“…and today we’re talking about a chill amphibian with a cool pair of sunglasses. But more on that later.”
Being cold blooded is usually fine, as long as you live in a warm-ish area. But what about the chilly-bloods living in the less-than-warm regions of the world? Some dig into the ground, some just die, and others, like the wood frog, take the cold like a champ. Find out how this frigid frog avoids becoming a permanent frogsicle here in Life, Death, and Taxonomy.
- Wood frogs are small brown frogs with khaki tan skin, with a dark brown bandit mask that goes from their nose tip to the back of their upper mouth.
- Some are very dark brown all over.
- They also have dark brown stripes on their legs.
- Their bellies are pale and sometimes light yellow or green.
Welcome to the beloved Measure Up segment. The official listener’s favorite part of the show! The part of the show when we present the animal’s size and dimension in relatable terms through a quiz that’s fun for the whole family. It’s also the part of the show that’s introduced by you when you send in audio of yourself saying, singing, or chittering the words Measure Up into ldtaxonomy at gmail dot com.
- Scottish Terrier
- Afghan hound
- English Sheepdog
- Labrador Retriever
- 51 to 70 mm (2.0 to 2.8 in)
- How many frogs would it take to go the length traveled by Ann Keane when she broke the record for the fastest crossing of Canada on foot by a woman?
- Hint: Keane ran from St John’s Newfoundland to Tofino, British Colombia between April and September of 2002.
- 110,110,629 wood frogs. The trip was 7,831 km (4,866 miles) long.
- 0.28 oz (7.9 grams)
- How many wood frogs go into the amount of Ferrero Rocher pieces in grams that Leah Shutkever ate in 2:01.7.
- Hint: Shutkever broke the record that was previously held by Canadian Peter “Furious Pete” Czerwinski in 2020.
- 23.7 frogs. She ate 15 Ferrero Rochers totalling 187.5 grams (0.4 pounds)
- Wood frogs like to live in Northern forests, especially in freshwater wetlands and vernal wetland ponds, which are seasonally occurring bodies of water.
- They are diurnal, and tend to sleep through the night, unless they are breeding.
- They mostly like to eat bugs and invertebrates that can be found on the forest floor.
- Tadpoles are omnivorous and eat algae and other tadpoles, even their own species.
- They mate in the spring and you can hear a chorus of chittering croaks during the mating season.
- The breed in these temporary seasonal pools, which helps them avoid predation from fish and other animals that frequent permanent bodies of water.
- They like to hide in leaf litter, which is aided by their shades of brown coloration.
Major Fact: Frozen Blood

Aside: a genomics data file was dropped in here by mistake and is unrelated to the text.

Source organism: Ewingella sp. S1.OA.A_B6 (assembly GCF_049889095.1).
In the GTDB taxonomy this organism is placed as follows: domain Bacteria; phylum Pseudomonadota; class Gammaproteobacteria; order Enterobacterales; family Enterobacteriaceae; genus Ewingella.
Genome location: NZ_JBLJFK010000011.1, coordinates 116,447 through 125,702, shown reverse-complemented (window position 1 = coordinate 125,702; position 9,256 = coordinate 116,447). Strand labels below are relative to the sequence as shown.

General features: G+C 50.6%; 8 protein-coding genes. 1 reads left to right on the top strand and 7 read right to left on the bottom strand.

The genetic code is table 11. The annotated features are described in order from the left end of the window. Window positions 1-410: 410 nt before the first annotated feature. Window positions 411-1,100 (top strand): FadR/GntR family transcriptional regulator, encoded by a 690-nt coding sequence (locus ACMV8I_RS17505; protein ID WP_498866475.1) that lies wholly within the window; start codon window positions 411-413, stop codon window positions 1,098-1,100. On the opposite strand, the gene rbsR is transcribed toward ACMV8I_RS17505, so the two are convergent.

- In case you haven’t noticed, there’s an issue with being a cold-blooded amphibian that lives in Canada and Alaska – it gets cold, real cold
- Being cold-blooded in the cold is a recipe for bad times. Because you’re ectothermic (meaning your body temperature is based on your environment), this means that your body temperature will be pretty darn low in the winter.
- This comes with a trade-off. Mammals and birds are warm-blooded and endothermic (meaning we regulate our own body temperature and don’t let the environment tell us what to do) so being cold or hot isn’t so bad.
- The downside is that warm-blooded beasts have a very limited temperature range that they can survive in.
- If their bodies get too cold or hot – usually just by ten or so degrees, mammals and birds don’t fare too well
- On the other hand, ectotherms can survive a much larger range of body temperatures, but the trade-off is that they need to manage their body heat by finding ways to stay warm or cool off.
- Additionally, ectotherms can often speed up or slow down their metabolisms based on the temperature.
- The wood frog has a different method for surviving the cold though – Their blood (and the water in their body) actually freezes.
- The way that their blood freezes without killing them is a matter of no small amount of chemistry
- The frog generates urea in its tissues as winter approaches. Urea is usually secreted in urine in mammals, but in the wood frog, it interacts with glucose from the liver to limit the amount of ice crystals that form in the tissues and blood.
- Glucose helps keep water inside the cells when it gets cold. In mammals, when the water in the blood turns to ice, which ends up drawing water out of the cells – causing the cells to die.
- So, with these systems in place, wood frogs can survive and thaw back out as long as less than 65 percent of their body water freezes.
- They stay frozen for over seven months at temperatures hovering around 0 degrees F. During this time, their heart stops, their blood obviously doesn’t flow, and they basically function as little frogsicles until they thaw and hop away like everything’s normal.
- Turns out stopping the water in your body from crystalizing when it
Ending: So stick around for winter, don’t let ice crystals form in your blood, and keep your cells full of water like the wood frog here in LDT.